JCR: It’s really important for me to work not just with Feminist ideas, but within the structure of the arts community and art ecology. In DC I’m super lucky to be able to work almost exclusively with other people who also identify as women, non-binary, and queer people. I’m very very lucky I think. It’s not “cool” in this century to be militant, but I’m pretty militant—if I know a gallery is showing 80% cis male white men, I don’t want to go there, I don’t want to work with them. I’m trying to figure out professionally when or if it’s worth it to make those compromises.
Washington DC area artists were invited to consider how they negotiate the use of household space with their children. The work in the show investigates physical and emotional spaces that are separate, shared or disputed. By representing the constant evolution of personal boundaries in specific parent/child relationships, the exhibit highlights topics that are publicly debated but only privately encountered.
I work with domestic settings and distorted figuration, and the characters in my photographs transform themselves using basic materials including purses, pillows and their own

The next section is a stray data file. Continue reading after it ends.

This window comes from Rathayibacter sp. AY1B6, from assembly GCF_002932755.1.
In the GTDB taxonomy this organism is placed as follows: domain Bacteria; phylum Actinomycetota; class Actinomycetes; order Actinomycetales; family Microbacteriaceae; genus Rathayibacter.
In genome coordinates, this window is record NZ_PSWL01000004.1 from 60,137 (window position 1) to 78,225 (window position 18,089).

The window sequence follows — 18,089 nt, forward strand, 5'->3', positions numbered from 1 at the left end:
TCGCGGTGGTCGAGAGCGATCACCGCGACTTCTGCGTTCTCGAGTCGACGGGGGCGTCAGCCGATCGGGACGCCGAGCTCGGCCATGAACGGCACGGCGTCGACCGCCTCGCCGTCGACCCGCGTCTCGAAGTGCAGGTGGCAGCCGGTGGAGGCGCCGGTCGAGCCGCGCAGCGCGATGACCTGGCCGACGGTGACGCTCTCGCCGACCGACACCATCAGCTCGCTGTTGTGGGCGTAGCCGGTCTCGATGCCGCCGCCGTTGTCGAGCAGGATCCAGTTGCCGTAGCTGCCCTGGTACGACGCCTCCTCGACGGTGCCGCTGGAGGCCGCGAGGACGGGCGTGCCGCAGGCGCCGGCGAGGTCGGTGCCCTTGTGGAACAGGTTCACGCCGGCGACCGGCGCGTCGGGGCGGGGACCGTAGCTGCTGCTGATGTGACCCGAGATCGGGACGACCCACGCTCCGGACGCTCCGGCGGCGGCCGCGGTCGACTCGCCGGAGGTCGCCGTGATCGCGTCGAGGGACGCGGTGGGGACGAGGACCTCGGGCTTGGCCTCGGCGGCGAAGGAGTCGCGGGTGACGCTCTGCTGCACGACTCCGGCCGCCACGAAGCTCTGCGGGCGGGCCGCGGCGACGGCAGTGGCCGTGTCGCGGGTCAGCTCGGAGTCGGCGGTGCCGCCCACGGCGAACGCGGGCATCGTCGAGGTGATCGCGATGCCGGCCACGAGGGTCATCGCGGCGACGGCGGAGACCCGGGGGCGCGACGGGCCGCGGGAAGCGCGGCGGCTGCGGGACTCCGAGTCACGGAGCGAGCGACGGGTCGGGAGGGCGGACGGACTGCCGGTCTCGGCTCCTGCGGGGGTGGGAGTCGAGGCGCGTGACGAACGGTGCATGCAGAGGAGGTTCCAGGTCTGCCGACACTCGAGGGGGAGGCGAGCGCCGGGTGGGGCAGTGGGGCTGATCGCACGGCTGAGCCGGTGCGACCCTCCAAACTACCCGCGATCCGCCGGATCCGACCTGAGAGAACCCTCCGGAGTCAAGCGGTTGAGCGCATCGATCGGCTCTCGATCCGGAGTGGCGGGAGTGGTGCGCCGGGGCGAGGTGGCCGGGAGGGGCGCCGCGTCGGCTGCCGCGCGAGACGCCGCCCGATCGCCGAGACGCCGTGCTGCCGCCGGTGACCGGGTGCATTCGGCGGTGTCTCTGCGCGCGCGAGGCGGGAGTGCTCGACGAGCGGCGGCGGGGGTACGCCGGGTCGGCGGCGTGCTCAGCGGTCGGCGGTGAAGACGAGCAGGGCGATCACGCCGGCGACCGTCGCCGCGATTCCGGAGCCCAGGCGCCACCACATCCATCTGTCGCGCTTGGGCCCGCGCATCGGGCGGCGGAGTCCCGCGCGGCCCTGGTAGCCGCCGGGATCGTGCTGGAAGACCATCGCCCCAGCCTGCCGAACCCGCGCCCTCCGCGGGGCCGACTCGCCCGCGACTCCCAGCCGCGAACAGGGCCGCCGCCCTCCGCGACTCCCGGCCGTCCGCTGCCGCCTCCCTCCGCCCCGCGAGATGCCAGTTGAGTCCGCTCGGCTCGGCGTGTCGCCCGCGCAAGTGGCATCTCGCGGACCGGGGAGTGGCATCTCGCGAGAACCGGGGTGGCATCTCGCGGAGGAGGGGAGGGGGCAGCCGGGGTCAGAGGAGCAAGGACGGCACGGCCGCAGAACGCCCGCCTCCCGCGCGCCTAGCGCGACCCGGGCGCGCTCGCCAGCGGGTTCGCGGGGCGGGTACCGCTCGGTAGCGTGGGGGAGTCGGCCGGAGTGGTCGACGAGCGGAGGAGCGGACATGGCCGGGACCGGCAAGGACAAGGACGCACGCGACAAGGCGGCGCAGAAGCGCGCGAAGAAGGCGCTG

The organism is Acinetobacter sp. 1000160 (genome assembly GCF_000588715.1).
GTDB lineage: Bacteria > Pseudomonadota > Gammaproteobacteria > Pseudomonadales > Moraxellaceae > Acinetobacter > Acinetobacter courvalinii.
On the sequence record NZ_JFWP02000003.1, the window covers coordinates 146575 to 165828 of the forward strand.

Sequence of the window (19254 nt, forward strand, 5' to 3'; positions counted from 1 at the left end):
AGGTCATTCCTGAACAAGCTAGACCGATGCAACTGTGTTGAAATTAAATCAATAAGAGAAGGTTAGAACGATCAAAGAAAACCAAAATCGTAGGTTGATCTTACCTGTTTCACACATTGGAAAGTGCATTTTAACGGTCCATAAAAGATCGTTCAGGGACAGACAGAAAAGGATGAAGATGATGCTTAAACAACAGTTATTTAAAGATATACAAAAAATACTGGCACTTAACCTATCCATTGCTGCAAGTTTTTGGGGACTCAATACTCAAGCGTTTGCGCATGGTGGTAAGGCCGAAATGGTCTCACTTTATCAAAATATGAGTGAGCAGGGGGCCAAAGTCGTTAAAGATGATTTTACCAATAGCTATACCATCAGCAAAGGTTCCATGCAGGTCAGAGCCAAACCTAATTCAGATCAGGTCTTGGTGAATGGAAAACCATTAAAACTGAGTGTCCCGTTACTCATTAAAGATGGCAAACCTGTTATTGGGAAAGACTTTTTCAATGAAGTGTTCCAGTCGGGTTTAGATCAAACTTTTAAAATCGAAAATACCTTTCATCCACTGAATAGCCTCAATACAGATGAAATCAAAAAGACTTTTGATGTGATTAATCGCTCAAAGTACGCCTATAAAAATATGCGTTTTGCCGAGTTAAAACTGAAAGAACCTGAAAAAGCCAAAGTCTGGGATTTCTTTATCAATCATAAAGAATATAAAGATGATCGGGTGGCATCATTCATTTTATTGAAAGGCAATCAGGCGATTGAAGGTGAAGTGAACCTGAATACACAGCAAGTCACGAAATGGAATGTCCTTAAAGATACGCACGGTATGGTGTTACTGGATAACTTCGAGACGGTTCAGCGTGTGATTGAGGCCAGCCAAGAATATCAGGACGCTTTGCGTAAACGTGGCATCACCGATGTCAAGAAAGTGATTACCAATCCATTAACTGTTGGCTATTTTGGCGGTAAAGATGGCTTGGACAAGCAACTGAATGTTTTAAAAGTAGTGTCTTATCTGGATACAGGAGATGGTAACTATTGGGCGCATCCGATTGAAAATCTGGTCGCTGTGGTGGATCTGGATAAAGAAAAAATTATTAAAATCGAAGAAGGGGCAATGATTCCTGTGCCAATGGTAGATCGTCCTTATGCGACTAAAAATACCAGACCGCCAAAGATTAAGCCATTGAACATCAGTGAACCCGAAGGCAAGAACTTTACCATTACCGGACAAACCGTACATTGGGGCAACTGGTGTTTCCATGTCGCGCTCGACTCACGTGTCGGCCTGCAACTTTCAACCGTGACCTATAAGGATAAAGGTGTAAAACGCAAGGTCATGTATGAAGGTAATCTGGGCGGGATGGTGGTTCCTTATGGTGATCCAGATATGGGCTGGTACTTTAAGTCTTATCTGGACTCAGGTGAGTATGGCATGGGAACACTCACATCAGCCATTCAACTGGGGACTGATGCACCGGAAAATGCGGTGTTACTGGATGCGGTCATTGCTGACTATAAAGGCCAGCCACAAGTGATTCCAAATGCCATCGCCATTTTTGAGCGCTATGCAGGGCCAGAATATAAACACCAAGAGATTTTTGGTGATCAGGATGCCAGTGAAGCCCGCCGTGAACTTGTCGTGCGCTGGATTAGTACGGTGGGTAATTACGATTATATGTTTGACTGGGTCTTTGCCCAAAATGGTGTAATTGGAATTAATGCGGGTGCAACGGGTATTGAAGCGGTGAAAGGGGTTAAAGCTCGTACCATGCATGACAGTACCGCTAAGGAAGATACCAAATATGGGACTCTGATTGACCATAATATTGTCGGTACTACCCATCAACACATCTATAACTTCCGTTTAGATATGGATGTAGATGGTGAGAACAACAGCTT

This body of work will continue, as a collection of textile texts, to write its own meaning. It seems I will always be learning this language.
Jane Hugentober is an American artist. Born in Indiana, Jane lived in New York City and currently lives and works in Los Angeles, California. Jane
In partial protest, I am putting the mother in the gallery. She is not the idealized mother painted with glowing beams of light smiling down
Lying at an intersection of pedagogy, technology and post-minimal Fiber Art history, the performance installations I create explore ideas of failure, fidelity, language, transmission, and progress.
In preparation for this particular exhibit, I found myself exploring a hidden chest of feelings about that very far away world, a place from which I’ve been bitterly estranged. Here, I have attempted to piece together or transcribe my personal truths through the appropriation of whimsical imagery and natural elements, juxtaposed against heavier, and often autobiographical themes. Each piece harbors a life of its own, one that is fragile and mortal, just like ours.
Sarah Irvin graduated from the University of Georgia with a BFA in Painting and Drawing in 2008. Her work has been exhibited in solo exhibitions